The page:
Opinion: Lego was my son’s world. It took me decades to see why

by Admin
Opinion: Lego was my son's world. It took me decades to see why

Six decades after the age when most people do, I’ve become obsessed with Lego. My gateway drug was a set reminiscent of an ice cream truck. Like many parents, I was trying something new as a way to connect with one of my kids. Unlike many parents, in my case the kid in question was an adult, and I was building a set that he had designed.

My three boys were infatuated with building blocks as children, and my husband would play with them, teaching the concept of a “stable base.” But I was the one alone with the kids day after day, enduring interminable and soul-crushing afternoons on the floor of the playroom. I remember when the boys were about 3, 7 and 8, feeling like it was an eternity until my husband would get home, and I was thinking: “Lego again? Didn’t we just do this yesterday?” Those hours seemed to go on forever, but one day, impossibly, I blinked, and they were suddenly driving, procuring fake IDs and heading off to college.

Of the three, my middle child, Aaron, was the enigmatic one, the one I couldn’t always understand. We moved from Ohio to the Bay Area when Aaron was in fifth grade, and the transition was almost too much for him. He’d always been change-averse; when I rearranged the furniture in our Ohio family room when Aaron was about 6, he was disconsolate, wailing for days like King Lear in the storm: “Why is everything different?”

The move to California caused him terrible angst; like a sad old turtle retreating into his shell, Aaron lived 24/7 in hoodies with the hoods pulled all the way up for almost a year. I look back at family photos from this time and my heart breaks to see his face, often filled with consternation rather than joy.

So how did Aaron find his equilibrium?

First of all, he discovered musical theater. As a teenager, he was in a dozen musicals at our local community theater. He and I saw Broadway shows together whenever we could: “Hamilton,” “Anything Goes,” “Dear Evan Hansen.” To see Aaron discovering joy through musical theater was a delight (and a relief).

Secondly, Aaron continued building with Lego even as other kids his age outgrew it. During middle school, he found a group of similarly infatuated enthusiasts online who shared their original designs with each other. By the time he was in high school, he had discovered the “adult fans of Lego” community, and that was it for him: He’d found his people.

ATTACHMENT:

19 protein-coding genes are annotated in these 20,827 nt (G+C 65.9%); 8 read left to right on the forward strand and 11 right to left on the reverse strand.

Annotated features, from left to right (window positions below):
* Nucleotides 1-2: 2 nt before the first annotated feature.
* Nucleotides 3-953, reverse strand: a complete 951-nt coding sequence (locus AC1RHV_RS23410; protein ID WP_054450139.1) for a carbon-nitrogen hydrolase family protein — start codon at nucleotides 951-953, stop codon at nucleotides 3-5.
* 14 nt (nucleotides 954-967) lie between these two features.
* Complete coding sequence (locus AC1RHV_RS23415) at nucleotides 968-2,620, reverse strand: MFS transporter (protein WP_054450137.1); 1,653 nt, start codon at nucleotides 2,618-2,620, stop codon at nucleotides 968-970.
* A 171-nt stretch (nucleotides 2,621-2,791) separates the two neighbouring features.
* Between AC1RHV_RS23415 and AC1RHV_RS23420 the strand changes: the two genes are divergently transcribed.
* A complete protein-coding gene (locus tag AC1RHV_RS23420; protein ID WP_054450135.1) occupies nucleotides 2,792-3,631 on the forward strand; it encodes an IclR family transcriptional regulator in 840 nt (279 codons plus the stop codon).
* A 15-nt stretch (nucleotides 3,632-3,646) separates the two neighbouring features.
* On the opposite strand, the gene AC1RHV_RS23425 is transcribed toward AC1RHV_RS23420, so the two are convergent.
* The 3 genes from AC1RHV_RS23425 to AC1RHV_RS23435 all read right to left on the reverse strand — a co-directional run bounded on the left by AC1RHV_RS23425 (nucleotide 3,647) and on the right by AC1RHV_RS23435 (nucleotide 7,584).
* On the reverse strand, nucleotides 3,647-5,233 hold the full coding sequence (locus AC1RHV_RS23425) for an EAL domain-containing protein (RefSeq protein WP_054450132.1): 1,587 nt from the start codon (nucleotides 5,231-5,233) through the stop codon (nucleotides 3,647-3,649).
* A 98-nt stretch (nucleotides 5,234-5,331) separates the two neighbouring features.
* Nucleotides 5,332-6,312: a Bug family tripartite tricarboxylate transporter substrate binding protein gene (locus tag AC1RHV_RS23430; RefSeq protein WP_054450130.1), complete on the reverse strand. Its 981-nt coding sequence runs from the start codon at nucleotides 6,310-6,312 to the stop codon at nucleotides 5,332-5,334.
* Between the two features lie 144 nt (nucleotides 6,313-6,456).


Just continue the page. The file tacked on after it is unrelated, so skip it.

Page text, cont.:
During college, he started accepting commission work (“Can you design and build a life-size Nike Jordan shoe out of Lego?” “Why, yes!” “How about creating a Balrog, the demonic monster from ‘The Lord of the Rings’?” “You betcha!”). After graduating, he continued with larger and better-paying commissions, cobbling together a burgeoning career.

Aaron’s dream, pretty much ever since he developed fine motor skills, was to work for Lego as a designer. But that would also mean moving to Denmark. After college, he’d begun to teach himself Danish — the kid had his eye on the prize — and, a few years after he graduated, he was hired by Lego.

He and his wife now live in Billund, Denmark, 5,368 miles from our home in the Bay Area.

Last fall, through a fluke of timing, Aaron and I got to spend a few special days together in New York, going to Broadway shows and to a bar in Greenwich Village for a big drunken show-tunes singalong. But it was when we went to the Lego store at Rockefeller Center that I felt like I got a glimpse into the center of his soul. We saw sets he’d designed, and he told me about fellow designers when we checked out their sets. This was his place, these were his people, this was his life — or, at least, it was his foundation.

Thinking about it now, I realize the concept of the “stable base” that my husband taught him all those years ago has become a metaphor for Aaron’s life: This world of interlocking bricks is where he feels the most calm, happy and competent. He needs things to make sense in the way Lego makes sense.

As much as those after-school hours all those years ago felt monotonous, I’d love to go back in time to when we all lived under one roof and when I, the boys’ mom, was the big love of their lives, sitting on the floor of that playroom. Not forever, but just for a little while, armed with the insights I have now.

The time has gone too fast. In the meantime, I have a new and profound connection to Aaron, my sometimes-elusive one. When I dump out a bag of the little plastic bricks and start sorting through them, just the mere sound brings me back, to remember and to feel the essence of my son, however far away he might be.

Abby Margolis Newman is a freelance writer in the Bay Area. @newmaniacs

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